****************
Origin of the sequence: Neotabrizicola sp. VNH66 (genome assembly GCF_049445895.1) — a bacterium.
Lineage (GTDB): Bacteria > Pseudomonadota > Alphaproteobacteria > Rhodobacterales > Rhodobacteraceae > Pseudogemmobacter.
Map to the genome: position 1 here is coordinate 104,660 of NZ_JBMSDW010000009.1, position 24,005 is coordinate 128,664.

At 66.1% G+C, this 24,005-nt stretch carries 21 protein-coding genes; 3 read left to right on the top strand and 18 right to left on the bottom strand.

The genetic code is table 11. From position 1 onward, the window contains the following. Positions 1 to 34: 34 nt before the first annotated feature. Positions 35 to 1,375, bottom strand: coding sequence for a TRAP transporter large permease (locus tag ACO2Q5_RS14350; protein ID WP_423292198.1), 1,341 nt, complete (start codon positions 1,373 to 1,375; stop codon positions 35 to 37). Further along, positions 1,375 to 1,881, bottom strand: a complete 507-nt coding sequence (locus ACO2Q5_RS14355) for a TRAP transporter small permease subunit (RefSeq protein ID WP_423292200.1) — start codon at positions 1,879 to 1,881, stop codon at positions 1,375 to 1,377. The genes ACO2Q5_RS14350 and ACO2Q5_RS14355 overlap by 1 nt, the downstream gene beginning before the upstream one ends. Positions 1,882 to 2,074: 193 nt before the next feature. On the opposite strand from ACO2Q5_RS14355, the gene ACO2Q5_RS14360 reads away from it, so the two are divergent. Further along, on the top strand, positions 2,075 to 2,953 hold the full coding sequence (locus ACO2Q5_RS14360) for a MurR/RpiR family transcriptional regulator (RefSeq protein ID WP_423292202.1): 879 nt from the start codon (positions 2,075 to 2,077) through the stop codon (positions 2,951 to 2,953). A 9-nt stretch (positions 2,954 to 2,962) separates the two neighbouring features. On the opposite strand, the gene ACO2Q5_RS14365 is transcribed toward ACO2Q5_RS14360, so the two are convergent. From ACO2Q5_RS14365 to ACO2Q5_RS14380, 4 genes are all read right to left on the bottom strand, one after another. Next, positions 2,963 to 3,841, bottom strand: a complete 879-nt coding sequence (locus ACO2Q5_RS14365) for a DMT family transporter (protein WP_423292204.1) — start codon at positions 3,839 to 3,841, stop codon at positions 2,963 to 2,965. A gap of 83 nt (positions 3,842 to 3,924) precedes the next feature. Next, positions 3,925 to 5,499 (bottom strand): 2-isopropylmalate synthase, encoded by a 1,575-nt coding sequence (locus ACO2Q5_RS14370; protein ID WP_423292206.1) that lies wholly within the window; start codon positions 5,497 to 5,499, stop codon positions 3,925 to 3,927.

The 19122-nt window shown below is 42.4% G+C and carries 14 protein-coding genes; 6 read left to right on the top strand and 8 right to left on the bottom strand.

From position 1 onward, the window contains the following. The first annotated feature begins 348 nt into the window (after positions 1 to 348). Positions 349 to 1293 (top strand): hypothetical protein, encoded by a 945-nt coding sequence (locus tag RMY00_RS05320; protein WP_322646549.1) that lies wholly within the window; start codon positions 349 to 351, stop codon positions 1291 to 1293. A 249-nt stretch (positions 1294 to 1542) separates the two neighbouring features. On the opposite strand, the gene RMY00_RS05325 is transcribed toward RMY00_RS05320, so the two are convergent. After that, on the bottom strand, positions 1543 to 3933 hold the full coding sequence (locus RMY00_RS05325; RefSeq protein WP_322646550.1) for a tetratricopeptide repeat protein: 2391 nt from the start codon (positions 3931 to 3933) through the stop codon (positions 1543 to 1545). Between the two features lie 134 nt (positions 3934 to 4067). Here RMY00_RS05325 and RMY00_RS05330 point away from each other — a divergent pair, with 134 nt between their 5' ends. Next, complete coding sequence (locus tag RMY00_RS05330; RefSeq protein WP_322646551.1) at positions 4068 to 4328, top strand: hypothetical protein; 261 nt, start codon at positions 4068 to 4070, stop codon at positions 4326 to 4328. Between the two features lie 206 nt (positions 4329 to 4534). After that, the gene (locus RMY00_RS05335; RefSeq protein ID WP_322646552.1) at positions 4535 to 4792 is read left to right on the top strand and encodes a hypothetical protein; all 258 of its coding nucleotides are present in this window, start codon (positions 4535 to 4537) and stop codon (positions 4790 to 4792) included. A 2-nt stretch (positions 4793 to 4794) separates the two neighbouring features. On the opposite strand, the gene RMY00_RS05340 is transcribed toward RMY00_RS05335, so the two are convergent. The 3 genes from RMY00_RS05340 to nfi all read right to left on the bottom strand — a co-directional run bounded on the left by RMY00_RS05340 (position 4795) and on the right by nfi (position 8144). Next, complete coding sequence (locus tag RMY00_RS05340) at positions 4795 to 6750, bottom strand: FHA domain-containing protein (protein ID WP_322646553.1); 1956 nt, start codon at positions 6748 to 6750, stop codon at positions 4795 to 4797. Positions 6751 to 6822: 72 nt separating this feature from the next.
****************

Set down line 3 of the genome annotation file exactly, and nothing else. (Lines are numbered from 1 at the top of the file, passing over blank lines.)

Map to the genome: position 1 here is coordinate 104,660 of NZ_JBMSDW010000009.1, position 24,005 is coordinate 128,664.